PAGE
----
5 Things To Know About The 2014 Midterm Election
In case you haven't been following this year's election that much (don't worry, we're not judging you), we've rounded up a list of big ideas in play in the 2014 midterms.
Turnout: In a nutshell, it's likely to be lower than in 2012. The Pew Research Center says voter turnout in the midterms has been lower than in presidential election years as far back as the 1840s.
NPR politics editor Charlie Mahtesian says that "[low] turnout in a midterm election also means the composition of the electorate looks different. In a midterm like this one, demographically the electorate tends to be older and whiter. That tends to be a recipe for a good Republican year." Pew's got a little more background on GOP engagement here. It says Republicans are more excited than Democrats about this election.
Voter turnout also could be affected by a number of voting law changes in several states that some think could hurt Democrats. NPR's Pam Fessler has a roundup.
The 'Six-Year Itch': This is the idea that the election in the sixth year of a president's two terms tends to be very bad for the party in power.
PBS NewsHour says all seven presidents elected since the Great Depression have seen their parties lose seats in both the House and Senate during their second terms. This will probably hold true for President Obama, as well. According to Gallup, Obama's job approval rating has been under 50 percent for well over a year.
Money: The Center for Responsive Politics says almost $4 billion will be spent on this election — making it the most expensive midterm ever, with Republicans spending a bit more than Democrats. Some of that stems from the Supreme Court's controversial decision in Citizens United in 2010 that made it legal for corporations and unions to spend as much as they want to support or attack candidates.
ABC News has a nice roundup of the most expensive races of this election. The North Carolina Senate battle between Democrat Kay Hagan and Republican Thom Tillis tops the list, with $113 million spent so far. Another interesting tidbit: NPR's Peter Overby reports that the number of TV ads running this election is actually down from 2010.
Dynasties: Several big-name politicians running for office this year — and some rumored to be running soon — come from families with other successful politicians. NPR's Mahtesian calls this the recurring theme of dynasty politics. "For a country that was founded in rebellion," he says, "we really have a soft spot for political royalty."
He's right. You've got Sen. Mary Landrieu, the Louisiana Democrat whose father and brother have been mayors of New Orleans. There's Sen. Mark Pryor, an Arkansas Democrat whose father was also a senator. And Democratic Sen. Mark Udall of Colorado comes from a long line of political royalty. His cousin Sen. Tom Udall, a fellow Democrat from New Mexico, is also running for re-election this year.
In Texas, GOP candidate George P. Bush, son of former Florida Gov. Jeb Bush, and nephew of George W., is running for land commissioner. (Wyoming Republican Liz Cheney, daughter of former Vice President Dick Cheney, dropped her Senate bid earlier this year.)
And the 2016 presidential race already has outlines of dynastic politics — with prospective candidates such as Jeb Bush, Kentucky Sen. Rand Paul and, of course, Hillary Clinton.
Mahtesian says this phenomenon isn't new: Until Obama won the presidency in 2008, every single winning presidential ticket since 1980 featured either the son of a U.S. senator or the son of a U.S. president.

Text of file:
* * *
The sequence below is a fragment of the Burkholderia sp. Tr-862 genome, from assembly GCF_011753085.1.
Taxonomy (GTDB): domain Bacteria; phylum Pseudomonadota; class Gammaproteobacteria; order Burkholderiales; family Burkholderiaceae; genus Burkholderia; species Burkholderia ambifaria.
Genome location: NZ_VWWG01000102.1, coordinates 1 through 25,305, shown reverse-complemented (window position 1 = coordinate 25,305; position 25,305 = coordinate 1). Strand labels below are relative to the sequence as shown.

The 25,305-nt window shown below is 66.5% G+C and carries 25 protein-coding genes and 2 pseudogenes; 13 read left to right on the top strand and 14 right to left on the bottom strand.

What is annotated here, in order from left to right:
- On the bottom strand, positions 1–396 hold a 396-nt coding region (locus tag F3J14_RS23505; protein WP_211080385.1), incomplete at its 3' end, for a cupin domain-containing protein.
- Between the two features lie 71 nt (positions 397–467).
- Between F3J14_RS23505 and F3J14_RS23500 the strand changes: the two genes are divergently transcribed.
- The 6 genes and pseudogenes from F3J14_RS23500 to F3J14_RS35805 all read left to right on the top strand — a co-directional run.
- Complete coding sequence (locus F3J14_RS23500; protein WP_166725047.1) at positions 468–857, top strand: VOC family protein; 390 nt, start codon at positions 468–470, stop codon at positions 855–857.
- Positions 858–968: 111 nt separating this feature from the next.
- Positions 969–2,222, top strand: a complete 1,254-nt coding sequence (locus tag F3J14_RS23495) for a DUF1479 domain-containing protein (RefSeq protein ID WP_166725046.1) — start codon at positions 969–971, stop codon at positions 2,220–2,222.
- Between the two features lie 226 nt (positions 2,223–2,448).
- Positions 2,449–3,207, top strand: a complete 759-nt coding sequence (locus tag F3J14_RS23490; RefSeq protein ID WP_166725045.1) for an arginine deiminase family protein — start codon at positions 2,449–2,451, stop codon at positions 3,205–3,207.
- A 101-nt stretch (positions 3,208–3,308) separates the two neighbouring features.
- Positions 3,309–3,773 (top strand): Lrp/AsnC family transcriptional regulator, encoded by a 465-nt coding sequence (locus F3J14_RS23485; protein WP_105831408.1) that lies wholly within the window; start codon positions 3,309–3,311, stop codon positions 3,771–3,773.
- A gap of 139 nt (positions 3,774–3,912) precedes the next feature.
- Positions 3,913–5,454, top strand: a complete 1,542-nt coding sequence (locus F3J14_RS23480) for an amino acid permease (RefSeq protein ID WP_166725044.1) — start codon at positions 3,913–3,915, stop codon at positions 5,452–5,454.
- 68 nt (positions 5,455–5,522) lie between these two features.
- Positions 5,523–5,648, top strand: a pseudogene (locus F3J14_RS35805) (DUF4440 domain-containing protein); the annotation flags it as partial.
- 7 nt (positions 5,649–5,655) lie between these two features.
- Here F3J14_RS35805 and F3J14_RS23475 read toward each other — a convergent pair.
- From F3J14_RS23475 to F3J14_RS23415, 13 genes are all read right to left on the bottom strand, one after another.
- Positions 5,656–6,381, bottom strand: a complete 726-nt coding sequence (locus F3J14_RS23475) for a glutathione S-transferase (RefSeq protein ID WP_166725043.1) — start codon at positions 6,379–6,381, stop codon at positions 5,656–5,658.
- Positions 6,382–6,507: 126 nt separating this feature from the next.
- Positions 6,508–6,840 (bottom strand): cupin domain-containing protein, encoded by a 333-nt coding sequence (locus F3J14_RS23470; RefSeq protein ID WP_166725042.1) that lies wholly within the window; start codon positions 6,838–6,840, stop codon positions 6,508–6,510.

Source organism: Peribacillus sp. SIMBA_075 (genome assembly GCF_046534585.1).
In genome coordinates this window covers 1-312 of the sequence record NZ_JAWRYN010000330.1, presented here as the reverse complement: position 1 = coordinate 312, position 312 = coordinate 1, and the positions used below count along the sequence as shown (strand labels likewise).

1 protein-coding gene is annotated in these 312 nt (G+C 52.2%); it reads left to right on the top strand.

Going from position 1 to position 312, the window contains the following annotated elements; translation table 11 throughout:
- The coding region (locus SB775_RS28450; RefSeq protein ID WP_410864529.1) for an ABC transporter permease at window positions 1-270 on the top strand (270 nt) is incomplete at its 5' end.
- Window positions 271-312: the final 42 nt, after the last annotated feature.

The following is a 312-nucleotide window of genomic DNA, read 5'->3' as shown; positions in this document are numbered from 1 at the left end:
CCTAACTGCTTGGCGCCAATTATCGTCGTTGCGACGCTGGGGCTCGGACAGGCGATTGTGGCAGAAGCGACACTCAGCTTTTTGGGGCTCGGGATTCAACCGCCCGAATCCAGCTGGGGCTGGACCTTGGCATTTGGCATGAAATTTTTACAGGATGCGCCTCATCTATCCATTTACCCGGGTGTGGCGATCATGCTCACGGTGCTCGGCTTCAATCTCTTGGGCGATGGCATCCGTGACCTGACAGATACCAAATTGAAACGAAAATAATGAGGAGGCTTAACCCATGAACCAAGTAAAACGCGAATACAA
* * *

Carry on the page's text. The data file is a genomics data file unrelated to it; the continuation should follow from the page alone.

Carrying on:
Incumbency: There are some sitting House and Senate members who should be worried about holding on to their seats, but for the most part, incumbents stay put. "Few things in life are more predictable than the chances of an incumbent member of the U.S. House of Representatives winning re-election," says the Center for Responsive Politics. The way that districts are drawn — at its most extreme, that's called gerrymandering — to put lots of like-minded people in the same districts plays a part. Another factor is the tremendous advantages of incumbency: Sitting lawmakers are more established and better able to raise money.
When incumbents do get upset, they're likely to be the most junior members of the House and Senate. When more seasoned incumbents fall, it's often because they are politically wounded or haven't put enough time toward the hard grind of retail politics back home.
Mahtesian says that sometimes "they just can't do the rubber chicken circuit anymore." Just look at GOP Sen. Pat Roberts of Kansas, who's in trouble in his conservative state.
Knowing all of these things, what should you expect on Tuesday?
Well, Mahtesian says that when you look at all of the closest House races nationwide, there are more Democrats in trouble than Republicans. He says Republicans seem poised to win between four and 14 seats, strengthening their grip on that chamber.
As for the Senate, several political forecasters and handicappers think Republicans will wrest control.
Republicans need a net gain of six seats to win the majority. Of the 36 Senate seats on the ballot this year, Democrats are defending 21 of them — seven in states that Mitt Romney won — which is good news for the GOP. And of the Republican senators up for re-election, only one is running in a state that Obama won, which is also good for Republicans.
If Republicans do win the majority, the South will help pave the path: Louisiana, Arkansas and North Carolina have key races featuring vulnerable Democratic senators. Republicans, however, will need to hold on to their seats in Georgia and Kentucky. Other important Senate races to watch: Colorado and Iowa.
Copyright 2021 NPR. To see more, visit https://www.npr.org.